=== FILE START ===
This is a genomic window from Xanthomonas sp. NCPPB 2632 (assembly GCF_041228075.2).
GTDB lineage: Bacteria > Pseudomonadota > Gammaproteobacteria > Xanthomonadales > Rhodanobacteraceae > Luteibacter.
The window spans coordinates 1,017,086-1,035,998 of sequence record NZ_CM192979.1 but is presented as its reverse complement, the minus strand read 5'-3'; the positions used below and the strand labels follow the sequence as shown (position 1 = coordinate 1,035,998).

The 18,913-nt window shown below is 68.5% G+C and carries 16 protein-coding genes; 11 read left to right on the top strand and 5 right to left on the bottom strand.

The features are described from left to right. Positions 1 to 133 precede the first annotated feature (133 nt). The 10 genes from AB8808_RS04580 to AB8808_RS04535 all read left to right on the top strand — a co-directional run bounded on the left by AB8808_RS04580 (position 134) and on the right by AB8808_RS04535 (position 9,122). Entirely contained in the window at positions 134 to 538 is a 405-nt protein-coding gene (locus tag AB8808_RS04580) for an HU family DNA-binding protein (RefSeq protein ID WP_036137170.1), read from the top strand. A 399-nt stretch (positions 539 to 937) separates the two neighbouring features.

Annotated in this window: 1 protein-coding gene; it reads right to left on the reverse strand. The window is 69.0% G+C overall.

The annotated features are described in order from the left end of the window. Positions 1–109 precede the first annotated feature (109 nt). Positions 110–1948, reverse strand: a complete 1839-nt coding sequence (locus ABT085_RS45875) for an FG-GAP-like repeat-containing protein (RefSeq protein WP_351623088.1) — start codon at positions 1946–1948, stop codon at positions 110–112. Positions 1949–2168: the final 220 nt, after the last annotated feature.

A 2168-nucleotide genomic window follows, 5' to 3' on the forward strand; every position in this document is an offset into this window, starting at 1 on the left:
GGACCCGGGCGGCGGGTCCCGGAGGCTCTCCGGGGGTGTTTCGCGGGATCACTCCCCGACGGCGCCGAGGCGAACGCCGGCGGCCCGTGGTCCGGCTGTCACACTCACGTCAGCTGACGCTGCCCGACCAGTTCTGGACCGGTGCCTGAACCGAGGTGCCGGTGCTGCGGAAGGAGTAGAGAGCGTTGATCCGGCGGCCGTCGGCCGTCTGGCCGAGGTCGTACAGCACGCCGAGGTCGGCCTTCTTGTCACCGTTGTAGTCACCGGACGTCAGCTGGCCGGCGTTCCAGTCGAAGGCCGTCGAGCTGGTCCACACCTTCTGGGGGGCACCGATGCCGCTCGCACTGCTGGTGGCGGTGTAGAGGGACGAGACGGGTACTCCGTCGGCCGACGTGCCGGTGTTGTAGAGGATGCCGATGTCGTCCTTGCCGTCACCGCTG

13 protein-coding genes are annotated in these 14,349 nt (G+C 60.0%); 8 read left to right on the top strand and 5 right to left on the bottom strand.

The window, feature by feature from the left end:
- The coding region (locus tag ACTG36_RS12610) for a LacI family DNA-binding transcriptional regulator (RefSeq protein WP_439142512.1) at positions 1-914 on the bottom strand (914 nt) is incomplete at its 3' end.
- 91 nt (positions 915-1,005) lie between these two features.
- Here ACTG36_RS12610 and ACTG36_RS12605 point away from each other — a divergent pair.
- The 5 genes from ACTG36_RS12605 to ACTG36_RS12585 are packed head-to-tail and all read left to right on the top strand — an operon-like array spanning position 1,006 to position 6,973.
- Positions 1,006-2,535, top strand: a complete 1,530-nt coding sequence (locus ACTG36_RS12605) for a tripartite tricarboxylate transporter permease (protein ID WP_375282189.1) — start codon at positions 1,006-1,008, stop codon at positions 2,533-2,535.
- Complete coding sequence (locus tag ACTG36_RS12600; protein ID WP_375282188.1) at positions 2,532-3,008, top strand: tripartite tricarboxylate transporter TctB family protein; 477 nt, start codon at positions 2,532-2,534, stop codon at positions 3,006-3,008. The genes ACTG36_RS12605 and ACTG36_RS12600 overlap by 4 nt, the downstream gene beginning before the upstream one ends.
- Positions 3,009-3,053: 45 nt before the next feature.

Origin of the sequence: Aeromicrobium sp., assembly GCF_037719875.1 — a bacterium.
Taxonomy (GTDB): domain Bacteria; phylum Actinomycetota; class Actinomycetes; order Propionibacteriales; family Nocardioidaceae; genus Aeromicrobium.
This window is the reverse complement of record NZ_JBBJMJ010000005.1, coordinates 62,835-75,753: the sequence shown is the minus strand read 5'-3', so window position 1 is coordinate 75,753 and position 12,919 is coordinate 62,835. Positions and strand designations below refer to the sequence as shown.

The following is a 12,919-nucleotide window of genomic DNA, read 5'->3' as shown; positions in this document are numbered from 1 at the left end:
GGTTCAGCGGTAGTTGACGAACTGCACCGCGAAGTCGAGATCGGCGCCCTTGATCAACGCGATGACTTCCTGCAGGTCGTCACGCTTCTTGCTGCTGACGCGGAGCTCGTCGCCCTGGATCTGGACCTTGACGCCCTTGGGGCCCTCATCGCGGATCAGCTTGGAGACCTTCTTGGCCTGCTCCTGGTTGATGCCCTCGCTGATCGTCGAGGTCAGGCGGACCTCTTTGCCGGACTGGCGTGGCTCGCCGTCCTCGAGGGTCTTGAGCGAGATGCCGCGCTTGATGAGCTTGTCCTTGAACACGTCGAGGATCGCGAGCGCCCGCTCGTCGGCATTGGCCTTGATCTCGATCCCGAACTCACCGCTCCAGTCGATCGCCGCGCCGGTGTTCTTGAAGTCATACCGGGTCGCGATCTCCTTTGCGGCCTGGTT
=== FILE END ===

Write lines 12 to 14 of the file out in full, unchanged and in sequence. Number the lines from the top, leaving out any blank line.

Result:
- The coding region (locus tag ACTG36_RS12610) for a LacI family DNA-binding transcriptional regulator (RefSeq protein WP_439142512.1) at positions 1-914 on the bottom strand (914 nt) is incomplete at its 3' end.
- 91 nt (positions 915-1,005) lie between these two features.
- Here ACTG36_RS12610 and ACTG36_RS12605 point away from each other — a divergent pair.